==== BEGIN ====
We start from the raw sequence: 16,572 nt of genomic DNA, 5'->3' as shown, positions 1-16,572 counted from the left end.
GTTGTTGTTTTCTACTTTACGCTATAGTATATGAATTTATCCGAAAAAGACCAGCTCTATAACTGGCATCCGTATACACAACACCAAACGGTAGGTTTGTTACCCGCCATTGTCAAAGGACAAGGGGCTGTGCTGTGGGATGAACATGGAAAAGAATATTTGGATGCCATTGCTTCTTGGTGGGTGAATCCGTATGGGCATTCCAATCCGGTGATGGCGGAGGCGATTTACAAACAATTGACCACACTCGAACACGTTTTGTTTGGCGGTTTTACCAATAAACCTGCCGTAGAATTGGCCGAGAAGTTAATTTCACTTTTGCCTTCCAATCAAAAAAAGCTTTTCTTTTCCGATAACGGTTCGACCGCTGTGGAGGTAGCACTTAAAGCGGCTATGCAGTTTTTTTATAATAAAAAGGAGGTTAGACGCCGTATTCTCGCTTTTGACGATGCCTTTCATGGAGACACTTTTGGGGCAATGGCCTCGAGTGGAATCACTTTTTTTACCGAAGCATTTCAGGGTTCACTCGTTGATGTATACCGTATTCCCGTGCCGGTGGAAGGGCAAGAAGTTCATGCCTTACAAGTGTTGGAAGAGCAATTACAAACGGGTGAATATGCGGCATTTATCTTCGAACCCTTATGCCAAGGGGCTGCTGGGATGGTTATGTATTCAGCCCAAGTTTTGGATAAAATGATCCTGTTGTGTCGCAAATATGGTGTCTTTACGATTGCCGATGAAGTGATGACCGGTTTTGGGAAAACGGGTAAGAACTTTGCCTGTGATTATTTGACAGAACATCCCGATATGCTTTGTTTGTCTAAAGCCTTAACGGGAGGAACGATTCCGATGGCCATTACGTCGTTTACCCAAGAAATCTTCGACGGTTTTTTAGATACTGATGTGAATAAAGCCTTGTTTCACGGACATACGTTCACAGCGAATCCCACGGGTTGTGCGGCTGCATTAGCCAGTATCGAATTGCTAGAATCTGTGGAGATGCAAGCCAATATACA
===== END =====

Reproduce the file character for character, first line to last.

We start from the raw sequence: 16,572 nt of genomic DNA, 5'->3' as shown, positions 1-16,572 counted from the left end.
GTTGTTGTTTTCTACTTTACGCTATAGTATATGAATTTATCCGAAAAAGACCAGCTCTATAACTGGCATCCGTATACACAACACCAAACGGTAGGTTTGTTACCCGCCATTGTCAAAGGACAAGGGGCTGTGCTGTGGGATGAACATGGAAAAGAATATTTGGATGCCATTGCTTCTTGGTGGGTGAATCCGTATGGGCATTCCAATCCGGTGATGGCGGAGGCGATTTACAAACAATTGACCACACTCGAACACGTTTTGTTTGGCGGTTTTACCAATAAACCTGCCGTAGAATTGGCCGAGAAGTTAATTTCACTTTTGCCTTCCAATCAAAAAAAGCTTTTCTTTTCCGATAACGGTTCGACCGCTGTGGAGGTAGCACTTAAAGCGGCTATGCAGTTTTTTTATAATAAAAAGGAGGTTAGACGCCGTATTCTCGCTTTTGACGATGCCTTTCATGGAGACACTTTTGGGGCAATGGCCTCGAGTGGAATCACTTTTTTTACCGAAGCATTTCAGGGTTCACTCGTTGATGTATACCGTATTCCCGTGCCGGTGGAAGGGCAAGAAGTTCATGCCTTACAAGTGTTGGAAGAGCAATTACAAACGGGTGAATATGCGGCATTTATCTTCGAACCCTTATGCCAAGGGGCTGCTGGGATGGTTATGTATTCAGCCCAAGTTTTGGATAAAATGATCCTGTTGTGTCGCAAATATGGTGTCTTTACGATTGCCGATGAAGTGATGACCGGTTTTGGGAAAACGGGTAAGAACTTTGCCTGTGATTATTTGACAGAACATCCCGATATGCTTTGTTTGTCTAAAGCCTTAACGGGAGGAACGATTCCGATGGCCATTACGTCGTTTACCCAAGAAATCTTCGACGGTTTTTTAGATACTGATGTGAATAAAGCCTTGTTTCACGGACATACGTTCACAGCGAATCCCACGGGTTGTGCGGCTGCATTAGCCAGTATCGAATTGCTAGAATCTGTGGAGATGCAAGCCAATATACA